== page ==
What governance system will truly protect planetary resilience? Comments from the SRC MOOC

The Planetary Boundaries and Human Opportunities MOOC, hosted by the Stockholm Resilience Centre and the SDSN, is now into its second week (see here for PBI’s article on the MOOC).

What has been particularly interesting is the flourishing online community that has formed for sharing ideas on the state of our planet alongside the course. A thread launched by Cliff Krolick particularly stood out:

“What governance system will truly protect planetary resilience?”

A contribution from Ranjay Singh, echoed by contributors from Mongolia and Syria, highlighted that it has often been observed that systems and norms developed by indigenous communities are more sustainable than formal systems of governance. This idea that we require good quality local governance and civil participation to build cooperative and resilient communities emerged repeatedly in the discussion; but it was also highlighted importantly that global level problems cannot be solved by local governance alone.

One of the challenges therefore in this modern globalised world is to find a means to integrate the macro and the micro harmoniously, so that each part of the system can operate to best effect. Currently global, regional and national level systems of governance often work against effective local governance, a case in point given of the current protests in British Columbia against a federal-approved and locally-opposed pipeline that has seen at least 34 local protesters arrested and charged. Another example given was of the Rojava region in Syria, a fully self-organised society run through growing levels of counsels –disrupted by the civil war and the growth of ISIS. Before we can see sustainable local governance, initiatives and communities to develop successfully worldwide, there have to be changes at a higher level to provide the environment conducive to their development. How exactly this can be done, in a way that looks forward and accommodates emergent technology and standards of development, is a critical issue for our day.

Another key issue that came through the discussion centred on the need to transition to a steady state economy, rather than perpetuate the global pursuit of constant economic growth. This takes us into the politically controversial but essential issue of global consumption and production. The planetary boundaries concept is, at its core, about setting boundaries and limits to our consumption and production – limits to how much we take from the Earth and how much we emit globally. Bring in social equity, for instance in the framework of Kate Raworth’s ‘doughnut economics’, and that then requires us to address the ‘who’: of the total that we can safely consume and produce, who can take what and emit what. Interestingly, the MOOC generally avoids the word ‘consumption’ (prefering to refer to ‘affluence’, if necessary). One can surmise that this is to avoid political alarm bells going on, or even those of the modern ‘consumer’ (and producer) from developed countries, and those of aspirational consumers from developing countries. And yet our unsustainable and unequal levels of consumption and production are at the core of our global environmental and social problems, and this needs to be clearly and courageously addressed in any moves towards governance for sustainable development (see this Tearfund Think Piece that excellently sets out the paradoxes that lie behind the success of ‘development’ at the cost of the ‘sustainable’ part).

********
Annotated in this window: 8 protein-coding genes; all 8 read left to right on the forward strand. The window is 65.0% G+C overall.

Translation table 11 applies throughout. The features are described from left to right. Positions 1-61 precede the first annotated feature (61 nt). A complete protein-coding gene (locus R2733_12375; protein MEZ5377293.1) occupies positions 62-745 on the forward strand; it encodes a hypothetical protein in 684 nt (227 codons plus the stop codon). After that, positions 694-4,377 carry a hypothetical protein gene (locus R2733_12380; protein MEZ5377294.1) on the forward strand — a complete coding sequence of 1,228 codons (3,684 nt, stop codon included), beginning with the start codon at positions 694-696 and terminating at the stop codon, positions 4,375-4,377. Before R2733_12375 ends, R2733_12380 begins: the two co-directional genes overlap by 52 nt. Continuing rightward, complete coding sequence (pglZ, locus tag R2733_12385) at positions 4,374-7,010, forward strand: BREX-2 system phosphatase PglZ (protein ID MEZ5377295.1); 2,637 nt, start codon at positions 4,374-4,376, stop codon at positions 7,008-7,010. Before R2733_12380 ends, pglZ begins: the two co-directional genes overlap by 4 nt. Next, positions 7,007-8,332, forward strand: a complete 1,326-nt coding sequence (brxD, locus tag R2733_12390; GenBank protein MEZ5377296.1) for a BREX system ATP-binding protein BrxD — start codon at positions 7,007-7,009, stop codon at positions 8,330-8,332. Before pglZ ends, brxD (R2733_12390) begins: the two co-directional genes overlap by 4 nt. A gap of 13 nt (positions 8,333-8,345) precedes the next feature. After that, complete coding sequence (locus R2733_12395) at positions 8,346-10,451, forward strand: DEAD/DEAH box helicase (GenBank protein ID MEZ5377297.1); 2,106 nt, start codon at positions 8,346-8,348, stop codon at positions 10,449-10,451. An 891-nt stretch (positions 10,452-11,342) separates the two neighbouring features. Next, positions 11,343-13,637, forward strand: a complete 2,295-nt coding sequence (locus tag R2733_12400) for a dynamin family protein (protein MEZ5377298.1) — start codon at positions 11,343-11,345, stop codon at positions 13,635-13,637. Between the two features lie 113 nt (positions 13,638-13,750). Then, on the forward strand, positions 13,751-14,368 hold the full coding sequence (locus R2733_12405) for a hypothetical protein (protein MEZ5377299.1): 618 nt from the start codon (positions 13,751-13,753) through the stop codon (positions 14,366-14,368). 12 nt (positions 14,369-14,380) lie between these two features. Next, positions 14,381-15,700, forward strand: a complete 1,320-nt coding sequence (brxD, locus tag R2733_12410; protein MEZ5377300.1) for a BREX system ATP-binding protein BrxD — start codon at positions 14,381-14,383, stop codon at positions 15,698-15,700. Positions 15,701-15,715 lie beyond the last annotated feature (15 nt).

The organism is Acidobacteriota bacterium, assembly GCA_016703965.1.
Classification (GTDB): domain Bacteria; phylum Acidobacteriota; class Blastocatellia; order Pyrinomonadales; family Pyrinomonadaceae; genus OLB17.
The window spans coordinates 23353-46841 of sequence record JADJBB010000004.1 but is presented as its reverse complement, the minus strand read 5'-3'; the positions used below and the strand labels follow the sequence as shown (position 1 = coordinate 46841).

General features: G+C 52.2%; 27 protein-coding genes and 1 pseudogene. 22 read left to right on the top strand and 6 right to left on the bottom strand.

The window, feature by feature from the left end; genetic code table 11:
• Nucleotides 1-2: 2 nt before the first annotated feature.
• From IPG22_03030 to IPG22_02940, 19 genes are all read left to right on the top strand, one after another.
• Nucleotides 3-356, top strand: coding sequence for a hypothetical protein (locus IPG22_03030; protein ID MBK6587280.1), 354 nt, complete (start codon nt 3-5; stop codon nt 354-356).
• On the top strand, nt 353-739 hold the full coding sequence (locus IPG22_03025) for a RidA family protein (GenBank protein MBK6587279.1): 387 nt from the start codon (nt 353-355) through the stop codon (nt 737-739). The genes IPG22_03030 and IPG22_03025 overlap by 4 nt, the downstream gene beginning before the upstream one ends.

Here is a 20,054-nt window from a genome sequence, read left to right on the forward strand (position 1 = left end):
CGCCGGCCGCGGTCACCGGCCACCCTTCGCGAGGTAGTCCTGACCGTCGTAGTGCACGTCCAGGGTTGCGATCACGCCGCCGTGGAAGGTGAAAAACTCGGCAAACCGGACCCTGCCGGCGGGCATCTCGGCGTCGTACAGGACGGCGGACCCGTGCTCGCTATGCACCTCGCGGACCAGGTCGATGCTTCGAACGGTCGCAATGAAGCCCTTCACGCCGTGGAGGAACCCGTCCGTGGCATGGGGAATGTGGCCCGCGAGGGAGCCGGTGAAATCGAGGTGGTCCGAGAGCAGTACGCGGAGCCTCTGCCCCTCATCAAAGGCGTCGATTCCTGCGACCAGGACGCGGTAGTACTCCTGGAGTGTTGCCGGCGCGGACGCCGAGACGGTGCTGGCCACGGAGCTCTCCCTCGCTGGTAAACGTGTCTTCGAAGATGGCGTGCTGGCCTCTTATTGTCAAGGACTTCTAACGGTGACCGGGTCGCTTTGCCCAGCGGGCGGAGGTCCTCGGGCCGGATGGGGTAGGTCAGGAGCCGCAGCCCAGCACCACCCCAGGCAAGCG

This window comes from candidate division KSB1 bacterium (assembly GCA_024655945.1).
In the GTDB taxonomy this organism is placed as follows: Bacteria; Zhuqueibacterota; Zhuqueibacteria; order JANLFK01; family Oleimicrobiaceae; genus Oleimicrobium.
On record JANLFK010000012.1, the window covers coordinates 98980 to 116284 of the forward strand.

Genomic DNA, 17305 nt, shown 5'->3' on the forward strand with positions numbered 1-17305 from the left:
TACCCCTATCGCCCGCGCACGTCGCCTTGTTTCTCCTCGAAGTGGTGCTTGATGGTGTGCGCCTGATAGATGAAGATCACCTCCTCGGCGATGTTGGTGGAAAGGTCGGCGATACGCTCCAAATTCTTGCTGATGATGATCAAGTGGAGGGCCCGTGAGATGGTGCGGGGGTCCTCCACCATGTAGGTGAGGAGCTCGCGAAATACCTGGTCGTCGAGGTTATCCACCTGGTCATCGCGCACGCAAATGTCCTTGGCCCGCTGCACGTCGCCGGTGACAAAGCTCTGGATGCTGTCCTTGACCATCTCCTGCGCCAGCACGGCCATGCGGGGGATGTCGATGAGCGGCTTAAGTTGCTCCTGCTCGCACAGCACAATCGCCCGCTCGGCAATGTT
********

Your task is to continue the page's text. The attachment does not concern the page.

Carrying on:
The need for a change of ethics and attitudes obviously rang clear in the discussion. Malgorzata Blicharska, however, responded to this demand by asking the simple question – how would we do that on a large scale? Nowadays a lot of people are informed about the damaging effect our ways of living are having on the planet, but that this “lot” is still – globally – a minority. She also points out that being “informed” does not seem to be enough: many people who are informed do not allow that knowledge to influence their actions, or at least not to the extent it could. In her own words: “I come from Poland, live in Sweden and have family in Australia – all very different, but all developed countries, and in all of them I see such huge level of consumption and such extremely low environmental consciousness… Good governance is important not only for “governing” itself, but for creating a society that is open, knowledgeable, trustful and able to co-operate for common resources maintenance. At all different governance levels.”

As well as providing an opportunity to learn about the science behind anthropogenic global change (which, let’s face it, most of us with non-scientific backgrounds could do with), all in a flexible and interesting way, the SRC/SDSN MOOC is proving a valuable platform for the sharing of ideas. And it is only into its second week of six. Watch this space for the PBI’s comments on what emerges.

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